Trial Begins Next Week in Legal Challenge to Multiple Indiana Abortion Restrictions
Court to consider ban on telemedicine, other restrictions requiring Hoosiers to make multiple, unnecessary trips for abortion care
03.11.21 –(PRESS RELEASE) Nearly three years after two abortion providers and a pregnancy resource center filed a challenge to a host of abortion restrictions in Indiana, a federal district court will consider the constitutionality of some of these barriers to health care in a virtual trial beginning Monday, March 15.
Specifically, during this phase of the trial, the court will consider Indiana’s ban on telemedicine to provide medication abortion care and other laws requiring an in-person interaction between providers and patients, and restrictions that force patients to make multiple medically unnecessary trips to a clinic.
“All-Options has been supporting Hoosiers seeking abortion for six years, and we’ve seen how the barriers concocted by Indiana politicians interfere with people’s access to care and their ability to make decisions with dignity,” said Parker Dockray, Executive Director at All-Options, a plaintiff in the challenge. “The pandemic has only made it harder for people to take care of themselves and their families, but Indiana continues to put up roadblocks instead of providing the resources and access people really need. We are fighting for a more compassionate Indiana and we’re thrilled to be going to court to make our case.”
Additional restrictions included in the legal challenge will be considered in phases throughout the year, including a ban on abortion clinics from providing abortion care after the first trimester of pregnancy, making such care effectively unavailable throughout the State. Hoosiers are subject to a host of other restrictions when they need to access abortion care, including a mandatory delay of at least 18 hours and biased “counseling” that promotes State-mandated propaganda rather than accurate medical information; these restrictions will also be considered at a later date.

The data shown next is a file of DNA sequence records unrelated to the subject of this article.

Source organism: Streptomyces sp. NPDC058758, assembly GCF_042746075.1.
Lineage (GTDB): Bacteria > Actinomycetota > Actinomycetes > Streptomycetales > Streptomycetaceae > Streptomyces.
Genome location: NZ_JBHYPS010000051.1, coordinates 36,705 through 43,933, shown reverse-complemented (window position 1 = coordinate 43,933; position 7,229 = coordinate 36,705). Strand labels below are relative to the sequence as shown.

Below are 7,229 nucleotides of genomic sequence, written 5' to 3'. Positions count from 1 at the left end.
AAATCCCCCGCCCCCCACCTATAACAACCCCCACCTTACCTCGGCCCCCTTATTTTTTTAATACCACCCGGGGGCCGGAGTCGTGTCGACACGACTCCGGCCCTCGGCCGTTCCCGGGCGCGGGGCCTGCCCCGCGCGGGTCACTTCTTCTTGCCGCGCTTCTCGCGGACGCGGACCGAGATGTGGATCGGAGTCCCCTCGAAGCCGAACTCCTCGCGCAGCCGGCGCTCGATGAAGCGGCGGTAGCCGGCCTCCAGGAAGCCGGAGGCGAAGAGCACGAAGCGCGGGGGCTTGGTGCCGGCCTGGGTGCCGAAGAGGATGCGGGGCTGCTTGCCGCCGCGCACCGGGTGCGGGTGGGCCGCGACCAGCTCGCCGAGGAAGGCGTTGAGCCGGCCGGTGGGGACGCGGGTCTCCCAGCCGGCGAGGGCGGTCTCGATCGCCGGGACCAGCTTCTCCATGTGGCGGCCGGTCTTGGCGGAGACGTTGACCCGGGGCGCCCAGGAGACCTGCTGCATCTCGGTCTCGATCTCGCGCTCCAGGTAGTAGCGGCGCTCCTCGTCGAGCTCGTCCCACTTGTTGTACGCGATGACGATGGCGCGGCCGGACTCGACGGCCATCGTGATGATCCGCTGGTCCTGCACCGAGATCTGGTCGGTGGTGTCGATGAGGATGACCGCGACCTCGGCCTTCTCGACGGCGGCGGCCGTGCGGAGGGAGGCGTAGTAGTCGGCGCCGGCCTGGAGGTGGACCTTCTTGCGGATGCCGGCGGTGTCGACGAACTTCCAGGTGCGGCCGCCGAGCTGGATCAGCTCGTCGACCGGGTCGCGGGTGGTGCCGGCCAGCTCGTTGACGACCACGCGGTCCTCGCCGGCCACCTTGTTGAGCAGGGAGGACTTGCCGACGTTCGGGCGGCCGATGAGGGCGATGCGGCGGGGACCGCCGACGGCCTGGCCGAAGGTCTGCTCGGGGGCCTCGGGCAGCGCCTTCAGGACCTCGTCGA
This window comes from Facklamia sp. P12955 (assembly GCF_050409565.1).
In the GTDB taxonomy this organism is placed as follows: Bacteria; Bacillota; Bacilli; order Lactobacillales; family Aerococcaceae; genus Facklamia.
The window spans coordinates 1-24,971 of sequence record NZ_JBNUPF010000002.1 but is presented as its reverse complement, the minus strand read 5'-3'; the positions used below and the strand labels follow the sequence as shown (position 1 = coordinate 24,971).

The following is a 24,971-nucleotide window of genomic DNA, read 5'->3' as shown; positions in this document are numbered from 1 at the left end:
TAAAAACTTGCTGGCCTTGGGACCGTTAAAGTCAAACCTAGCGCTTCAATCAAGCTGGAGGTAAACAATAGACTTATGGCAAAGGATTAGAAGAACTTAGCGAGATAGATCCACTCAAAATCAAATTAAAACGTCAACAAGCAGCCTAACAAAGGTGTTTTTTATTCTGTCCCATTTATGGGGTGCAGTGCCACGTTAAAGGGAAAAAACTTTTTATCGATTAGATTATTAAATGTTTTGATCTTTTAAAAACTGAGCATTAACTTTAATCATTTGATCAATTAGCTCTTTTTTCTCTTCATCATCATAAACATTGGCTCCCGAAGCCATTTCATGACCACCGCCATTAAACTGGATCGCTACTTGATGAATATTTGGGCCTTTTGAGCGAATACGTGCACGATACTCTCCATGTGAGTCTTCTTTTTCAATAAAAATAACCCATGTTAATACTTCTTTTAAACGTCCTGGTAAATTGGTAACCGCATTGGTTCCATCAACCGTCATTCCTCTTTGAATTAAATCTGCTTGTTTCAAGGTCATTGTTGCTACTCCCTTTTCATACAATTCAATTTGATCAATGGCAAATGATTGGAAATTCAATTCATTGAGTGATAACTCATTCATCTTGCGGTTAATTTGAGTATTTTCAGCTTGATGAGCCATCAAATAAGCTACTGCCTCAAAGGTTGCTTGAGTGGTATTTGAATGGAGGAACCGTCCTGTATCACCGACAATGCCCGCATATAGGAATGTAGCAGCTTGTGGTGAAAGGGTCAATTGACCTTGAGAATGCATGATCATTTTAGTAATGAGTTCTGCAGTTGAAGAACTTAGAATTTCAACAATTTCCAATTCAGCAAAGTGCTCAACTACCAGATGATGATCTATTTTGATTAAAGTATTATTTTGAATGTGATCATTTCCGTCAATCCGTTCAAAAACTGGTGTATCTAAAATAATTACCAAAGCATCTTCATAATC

“We are proud to partner with All Options in this case challenging Indiana abortion restrictions. Abortion providers are frontline healthcare workers and our patients need us now more than ever,” said Amy Hagstrom Miller, President and CEO of Whole Woman’s Health and Whole Woman’s Health Alliance, a plaintiff in the legal challenge. “During these uncertain times, barriers to abortion access like the 18-hour waiting period and the telemedicine ban for abortion pills have proved to be especially cruel. Amid this pandemic, Indiana lawmakers should have moved quickly to lift these restrictions to minimize unnecessary exposure. Instead, they have kept medically unnecessary restrictions in place and even introduced more bills that further restrict abortion. It is time to stop placing anti-abortion agendas before community health. We will do whatever it takes to keep our doors open and keep providing quality abortion care services to the greater Michiana community.”
Plaintiffs in this case include Whole Woman’s Health Alliance, All-Options, and an independent abortion provider. They are represented by the Lawyering Project, Kathrine D. Jack of the Jack Law Office LLC, and pro bono attorneys Amy Van Gelder, Lara Flath, Mollie Kornreich, Michael Powell, and Thania Charmani.
“Depriving Hoosiers seeking abortion services the benefit of telemedicine is not only wrong, its unconstitutional,” said Dipti Singh, Senior Counsel and Director at the Lawyering Project. “For too long, Hoosiers have faced a host of indignities and barriers when they need abortion services, indignities and barriers that have only been exacerbated during the COVID-19 pandemic.”
This is not the only legal challenge to the myriad obstacles and indignities Hoosiers face when they need an abortion. In late December 2020, three patients joined their health care providers in a separate challenge to Indiana’s requirement forcing miscarriage and abortion patients to adopt the state’s view of personhood to receive medical care. Specifically, the restrictions force health care providers to dispose of embryonic and fetal tissue from miscarriage and abortion patients like they would a deceased person — either through interment or cremation. The plaintiffs in that challenge are also represented by the Lawyering Project and Kathrine D. Jack of the Jack Law Office LLC.